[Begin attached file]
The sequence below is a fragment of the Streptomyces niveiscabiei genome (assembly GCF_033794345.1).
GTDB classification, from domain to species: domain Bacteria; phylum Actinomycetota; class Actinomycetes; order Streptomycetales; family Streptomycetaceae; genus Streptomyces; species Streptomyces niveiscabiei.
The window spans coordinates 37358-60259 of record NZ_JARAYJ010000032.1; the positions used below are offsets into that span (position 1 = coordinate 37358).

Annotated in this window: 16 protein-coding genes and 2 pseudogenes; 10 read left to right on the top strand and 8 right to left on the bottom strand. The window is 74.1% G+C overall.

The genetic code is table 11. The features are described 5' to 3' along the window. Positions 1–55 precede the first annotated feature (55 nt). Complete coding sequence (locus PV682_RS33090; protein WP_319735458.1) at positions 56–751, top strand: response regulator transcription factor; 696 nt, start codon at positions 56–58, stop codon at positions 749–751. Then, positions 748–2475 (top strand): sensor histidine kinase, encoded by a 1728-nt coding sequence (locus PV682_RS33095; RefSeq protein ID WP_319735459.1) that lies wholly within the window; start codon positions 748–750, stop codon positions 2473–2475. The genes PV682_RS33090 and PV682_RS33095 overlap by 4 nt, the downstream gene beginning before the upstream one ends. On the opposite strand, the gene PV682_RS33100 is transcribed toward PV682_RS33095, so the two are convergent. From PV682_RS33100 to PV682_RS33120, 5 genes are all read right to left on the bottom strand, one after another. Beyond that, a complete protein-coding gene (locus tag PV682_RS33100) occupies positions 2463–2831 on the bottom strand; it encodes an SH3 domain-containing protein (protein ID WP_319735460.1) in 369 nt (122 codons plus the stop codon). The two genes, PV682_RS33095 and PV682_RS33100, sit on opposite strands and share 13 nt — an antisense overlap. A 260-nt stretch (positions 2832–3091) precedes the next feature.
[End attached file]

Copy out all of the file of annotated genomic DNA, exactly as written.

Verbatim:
The sequence below is a fragment of the Streptomyces niveiscabiei genome (assembly GCF_033794345.1).
GTDB classification, from domain to species: domain Bacteria; phylum Actinomycetota; class Actinomycetes; order Streptomycetales; family Streptomycetaceae; genus Streptomyces; species Streptomyces niveiscabiei.
The window spans coordinates 37358-60259 of record NZ_JARAYJ010000032.1; the positions used below are offsets into that span (position 1 = coordinate 37358).

Annotated in this window: 16 protein-coding genes and 2 pseudogenes; 10 read left to right on the top strand and 8 right to left on the bottom strand. The window is 74.1% G+C overall.

The genetic code is table 11. The features are described 5' to 3' along the window. Positions 1–55 precede the first annotated feature (55 nt). Complete coding sequence (locus PV682_RS33090; protein WP_319735458.1) at positions 56–751, top strand: response regulator transcription factor; 696 nt, start codon at positions 56–58, stop codon at positions 749–751. Then, positions 748–2475 (top strand): sensor histidine kinase, encoded by a 1728-nt coding sequence (locus PV682_RS33095; RefSeq protein ID WP_319735459.1) that lies wholly within the window; start codon positions 748–750, stop codon positions 2473–2475. The genes PV682_RS33090 and PV682_RS33095 overlap by 4 nt, the downstream gene beginning before the upstream one ends. On the opposite strand, the gene PV682_RS33100 is transcribed toward PV682_RS33095, so the two are convergent. From PV682_RS33100 to PV682_RS33120, 5 genes are all read right to left on the bottom strand, one after another. Beyond that, a complete protein-coding gene (locus tag PV682_RS33100) occupies positions 2463–2831 on the bottom strand; it encodes an SH3 domain-containing protein (protein ID WP_319735460.1) in 369 nt (122 codons plus the stop codon). The two genes, PV682_RS33095 and PV682_RS33100, sit on opposite strands and share 13 nt — an antisense overlap. A 260-nt stretch (positions 2832–3091) precedes the next feature.